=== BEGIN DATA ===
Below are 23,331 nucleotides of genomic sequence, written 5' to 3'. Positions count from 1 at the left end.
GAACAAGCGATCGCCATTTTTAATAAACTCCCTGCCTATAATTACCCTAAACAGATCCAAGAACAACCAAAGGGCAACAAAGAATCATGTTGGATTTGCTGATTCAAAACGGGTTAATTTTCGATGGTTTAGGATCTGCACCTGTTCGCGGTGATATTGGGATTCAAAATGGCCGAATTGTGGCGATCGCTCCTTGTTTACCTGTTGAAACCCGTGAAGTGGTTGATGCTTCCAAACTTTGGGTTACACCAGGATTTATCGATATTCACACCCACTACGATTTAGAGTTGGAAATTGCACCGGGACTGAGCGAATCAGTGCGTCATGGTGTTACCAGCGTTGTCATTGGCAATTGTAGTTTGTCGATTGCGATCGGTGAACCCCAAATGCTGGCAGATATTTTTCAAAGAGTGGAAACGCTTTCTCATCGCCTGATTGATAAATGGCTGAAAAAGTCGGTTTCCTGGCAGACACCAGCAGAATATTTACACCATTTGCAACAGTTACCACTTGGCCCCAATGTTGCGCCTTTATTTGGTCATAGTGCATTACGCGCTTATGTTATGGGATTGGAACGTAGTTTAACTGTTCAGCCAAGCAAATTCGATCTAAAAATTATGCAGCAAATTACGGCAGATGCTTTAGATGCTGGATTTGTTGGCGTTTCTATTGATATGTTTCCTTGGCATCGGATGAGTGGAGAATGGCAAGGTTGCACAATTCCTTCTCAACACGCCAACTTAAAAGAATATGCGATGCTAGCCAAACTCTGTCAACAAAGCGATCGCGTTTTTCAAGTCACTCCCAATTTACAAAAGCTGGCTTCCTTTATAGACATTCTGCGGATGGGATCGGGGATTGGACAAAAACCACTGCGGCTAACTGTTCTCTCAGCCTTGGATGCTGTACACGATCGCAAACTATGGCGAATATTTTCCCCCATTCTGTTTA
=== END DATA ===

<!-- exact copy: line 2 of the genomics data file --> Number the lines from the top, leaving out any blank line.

GAACAAGCGATCGCCATTTTTAATAAACTCCCTGCCTATAATTACCCTAAACAGATCCAAGAACAACCAAAGGGCAACAAAGAATCATGTTGGATTTGCTGATTCAAAACGGGTTAATTTTCGATGGTTTAGGATCTGCACCTGTTCGCGGTGATATTGGGATTCAAAATGGCCGAATTGTGGCGATCGCTCCTTGTTTACCTGTTGAAACCCGTGAAGTGGTTGATGCTTCCAAACTTTGGGTTACACCAGGATTTATCGATATTCACACCCACTACGATTTAGAGTTGGAAATTGCACCGGGACTGAGCGAATCAGTGCGTCATGGTGTTACCAGCGTTGTCATTGGCAATTGTAGTTTGTCGATTGCGATCGGTGAACCCCAAATGCTGGCAGATATTTTTCAAAGAGTGGAAACGCTTTCTCATCGCCTGATTGATAAATGGCTGAAAAAGTCGGTTTCCTGGCAGACACCAGCAGAATATTTACACCATTTGCAACAGTTACCACTTGGCCCCAATGTTGCGCCTTTATTTGGTCATAGTGCATTACGCGCTTATGTTATGGGATTGGAACGTAGTTTAACTGTTCAGCCAAGCAAATTCGATCTAAAAATTATGCAGCAAATTACGGCAGATGCTTTAGATGCTGGATTTGTTGGCGTTTCTATTGATATGTTTCCTTGGCATCGGATGAGTGGAGAATGGCAAGGTTGCACAATTCCTTCTCAACACGCCAACTTAAAAGAATATGCGATGCTAGCCAAACTCTGTCAACAAAGCGATCGCGTTTTTCAAGTCACTCCCAATTTACAAAAGCTGGCTTCCTTTATAGACATTCTGCGGATGGGATCGGGGATTGGACAAAAACCACTGCGGCTAACTGTTCTCTCAGCCTTGGATGCTGTACACGATCGCAAACTATGGCGAATATTTTCCCCCATTCTGTTTA